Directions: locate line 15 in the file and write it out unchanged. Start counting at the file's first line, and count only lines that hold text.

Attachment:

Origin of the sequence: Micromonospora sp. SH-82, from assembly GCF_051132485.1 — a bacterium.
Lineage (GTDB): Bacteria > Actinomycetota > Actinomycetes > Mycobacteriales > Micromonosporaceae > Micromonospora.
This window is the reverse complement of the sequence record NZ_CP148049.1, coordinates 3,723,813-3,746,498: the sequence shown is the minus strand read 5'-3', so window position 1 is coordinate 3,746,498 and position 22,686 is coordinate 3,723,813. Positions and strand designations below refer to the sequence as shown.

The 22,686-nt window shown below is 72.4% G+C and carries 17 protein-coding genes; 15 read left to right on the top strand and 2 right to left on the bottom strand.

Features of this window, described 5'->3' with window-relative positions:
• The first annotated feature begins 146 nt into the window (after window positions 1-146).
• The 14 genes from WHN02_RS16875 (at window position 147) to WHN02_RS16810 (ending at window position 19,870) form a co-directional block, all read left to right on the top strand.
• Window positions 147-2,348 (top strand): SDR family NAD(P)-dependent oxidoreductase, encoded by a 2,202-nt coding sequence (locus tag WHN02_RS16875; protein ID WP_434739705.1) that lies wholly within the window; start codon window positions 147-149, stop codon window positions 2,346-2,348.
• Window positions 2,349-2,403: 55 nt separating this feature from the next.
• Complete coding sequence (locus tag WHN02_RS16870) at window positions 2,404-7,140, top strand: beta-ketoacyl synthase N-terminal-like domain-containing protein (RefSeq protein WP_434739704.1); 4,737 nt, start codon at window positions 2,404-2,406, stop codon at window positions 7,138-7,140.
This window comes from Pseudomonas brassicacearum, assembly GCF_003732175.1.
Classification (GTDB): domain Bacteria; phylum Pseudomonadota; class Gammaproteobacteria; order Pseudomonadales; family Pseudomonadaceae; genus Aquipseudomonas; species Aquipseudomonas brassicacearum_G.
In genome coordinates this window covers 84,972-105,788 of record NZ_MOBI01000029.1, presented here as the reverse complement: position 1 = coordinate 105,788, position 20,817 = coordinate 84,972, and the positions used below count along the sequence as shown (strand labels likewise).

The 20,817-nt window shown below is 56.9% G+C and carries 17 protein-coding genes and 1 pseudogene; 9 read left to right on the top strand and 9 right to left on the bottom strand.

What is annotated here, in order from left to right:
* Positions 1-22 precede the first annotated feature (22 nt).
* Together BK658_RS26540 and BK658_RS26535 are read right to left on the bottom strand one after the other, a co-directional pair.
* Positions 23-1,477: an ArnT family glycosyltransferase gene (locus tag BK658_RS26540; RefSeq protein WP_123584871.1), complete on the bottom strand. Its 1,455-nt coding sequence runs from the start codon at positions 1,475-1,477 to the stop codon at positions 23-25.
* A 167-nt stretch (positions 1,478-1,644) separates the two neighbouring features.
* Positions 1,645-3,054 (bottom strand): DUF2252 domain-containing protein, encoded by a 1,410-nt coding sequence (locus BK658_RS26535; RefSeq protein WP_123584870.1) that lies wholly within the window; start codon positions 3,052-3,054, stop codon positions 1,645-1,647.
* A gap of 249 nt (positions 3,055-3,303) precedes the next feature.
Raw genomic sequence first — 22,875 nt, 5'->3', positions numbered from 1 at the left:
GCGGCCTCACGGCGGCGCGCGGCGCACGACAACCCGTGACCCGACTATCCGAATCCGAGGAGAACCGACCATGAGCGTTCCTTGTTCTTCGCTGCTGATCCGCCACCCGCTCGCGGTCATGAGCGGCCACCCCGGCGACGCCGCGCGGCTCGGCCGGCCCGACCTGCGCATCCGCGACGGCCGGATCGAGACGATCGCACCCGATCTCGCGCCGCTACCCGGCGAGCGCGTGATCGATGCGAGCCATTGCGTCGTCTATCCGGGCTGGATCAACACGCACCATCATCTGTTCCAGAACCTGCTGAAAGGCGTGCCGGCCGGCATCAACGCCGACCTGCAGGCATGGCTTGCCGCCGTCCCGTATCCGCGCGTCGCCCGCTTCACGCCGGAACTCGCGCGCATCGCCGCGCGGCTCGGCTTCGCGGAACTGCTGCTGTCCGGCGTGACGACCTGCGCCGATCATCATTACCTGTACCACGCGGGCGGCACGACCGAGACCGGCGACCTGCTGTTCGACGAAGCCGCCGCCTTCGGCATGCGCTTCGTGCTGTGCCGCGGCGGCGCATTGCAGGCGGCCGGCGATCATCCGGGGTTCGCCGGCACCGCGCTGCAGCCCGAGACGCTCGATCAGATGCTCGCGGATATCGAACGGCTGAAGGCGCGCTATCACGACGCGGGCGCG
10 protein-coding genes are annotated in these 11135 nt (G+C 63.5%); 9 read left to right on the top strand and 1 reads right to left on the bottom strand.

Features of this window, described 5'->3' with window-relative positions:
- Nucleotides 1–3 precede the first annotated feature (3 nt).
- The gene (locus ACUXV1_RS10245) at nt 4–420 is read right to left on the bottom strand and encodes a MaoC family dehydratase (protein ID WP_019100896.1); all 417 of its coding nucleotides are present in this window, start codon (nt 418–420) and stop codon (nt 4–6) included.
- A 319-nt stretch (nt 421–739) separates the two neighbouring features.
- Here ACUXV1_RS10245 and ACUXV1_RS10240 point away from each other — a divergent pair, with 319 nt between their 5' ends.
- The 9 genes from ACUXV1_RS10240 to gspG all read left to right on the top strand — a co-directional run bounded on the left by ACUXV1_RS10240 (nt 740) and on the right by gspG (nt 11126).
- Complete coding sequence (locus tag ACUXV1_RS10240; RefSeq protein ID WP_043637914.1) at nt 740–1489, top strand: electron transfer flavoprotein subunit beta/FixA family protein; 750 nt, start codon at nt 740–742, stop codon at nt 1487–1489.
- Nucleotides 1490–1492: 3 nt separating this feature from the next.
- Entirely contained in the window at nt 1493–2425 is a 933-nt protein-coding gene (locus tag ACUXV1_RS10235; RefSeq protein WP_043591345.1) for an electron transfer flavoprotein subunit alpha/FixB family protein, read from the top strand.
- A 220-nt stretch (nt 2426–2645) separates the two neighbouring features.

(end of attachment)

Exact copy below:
What is annotated here, in order from left to right: